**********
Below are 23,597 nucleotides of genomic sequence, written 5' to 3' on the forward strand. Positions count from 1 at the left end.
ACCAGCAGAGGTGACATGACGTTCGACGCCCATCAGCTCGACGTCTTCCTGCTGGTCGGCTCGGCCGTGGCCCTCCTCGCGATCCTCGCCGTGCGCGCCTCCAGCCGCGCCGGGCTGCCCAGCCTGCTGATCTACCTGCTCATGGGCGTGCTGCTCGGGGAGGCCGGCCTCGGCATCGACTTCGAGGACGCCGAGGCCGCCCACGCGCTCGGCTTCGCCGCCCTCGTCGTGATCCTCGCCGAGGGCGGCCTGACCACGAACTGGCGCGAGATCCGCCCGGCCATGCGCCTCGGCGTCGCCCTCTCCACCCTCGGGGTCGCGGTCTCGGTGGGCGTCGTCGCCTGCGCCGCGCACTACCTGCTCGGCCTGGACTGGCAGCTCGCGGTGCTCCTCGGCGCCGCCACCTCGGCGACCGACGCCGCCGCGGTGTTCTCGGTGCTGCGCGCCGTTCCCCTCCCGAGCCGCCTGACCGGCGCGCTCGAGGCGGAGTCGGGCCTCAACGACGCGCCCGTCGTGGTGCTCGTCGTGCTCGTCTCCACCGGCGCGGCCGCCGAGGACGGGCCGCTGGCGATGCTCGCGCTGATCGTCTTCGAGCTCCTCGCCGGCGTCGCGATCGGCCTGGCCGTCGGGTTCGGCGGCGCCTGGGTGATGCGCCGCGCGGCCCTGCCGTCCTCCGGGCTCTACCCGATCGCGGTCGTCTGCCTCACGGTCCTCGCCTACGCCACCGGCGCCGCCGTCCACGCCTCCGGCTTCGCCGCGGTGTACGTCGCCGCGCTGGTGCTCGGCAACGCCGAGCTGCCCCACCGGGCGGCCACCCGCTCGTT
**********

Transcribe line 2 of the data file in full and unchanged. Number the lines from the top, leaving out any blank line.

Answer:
ACCAGCAGAGGTGACATGACGTTCGACGCCCATCAGCTCGACGTCTTCCTGCTGGTCGGCTCGGCCGTGGCCCTCCTCGCGATCCTCGCCGTGCGCGCCTCCAGCCGCGCCGGGCTGCCCAGCCTGCTGATCTACCTGCTCATGGGCGTGCTGCTCGGGGAGGCCGGCCTCGGCATCGACTTCGAGGACGCCGAGGCCGCCCACGCGCTCGGCTTCGCCGCCCTCGTCGTGATCCTCGCCGAGGGCGGCCTGACCACGAACTGGCGCGAGATCCGCCCGGCCATGCGCCTCGGCGTCGCCCTCTCCACCCTCGGGGTCGCGGTCTCGGTGGGCGTCGTCGCCTGCGCCGCGCACTACCTGCTCGGCCTGGACTGGCAGCTCGCGGTGCTCCTCGGCGCCGCCACCTCGGCGACCGACGCCGCCGCGGTGTTCTCGGTGCTGCGCGCCGTTCCCCTCCCGAGCCGCCTGACCGGCGCGCTCGAGGCGGAGTCGGGCCTCAACGACGCGCCCGTCGTGGTGCTCGTCGTGCTCGTCTCCACCGGCGCGGCCGCCGAGGACGGGCCGCTGGCGATGCTCGCGCTGATCGTCTTCGAGCTCCTCGCCGGCGTCGCGATCGGCCTGGCCGTCGGGTTCGGCGGCGCCTGGGTGATGCGCCGCGCGGCCCTGCCGTCCTCCGGGCTCTACCCGATCGCGGTCGTCTGCCTCACGGTCCTCGCCTACGCCACCGGCGCCGCCGTCCACGCCTCCGGCTTCGCCGCGGTGTACGTCGCCGCGCTGGTGCTCGGCAACGCCGAGCTGCCCCACCGGGCGGCCACCCGCTCGTT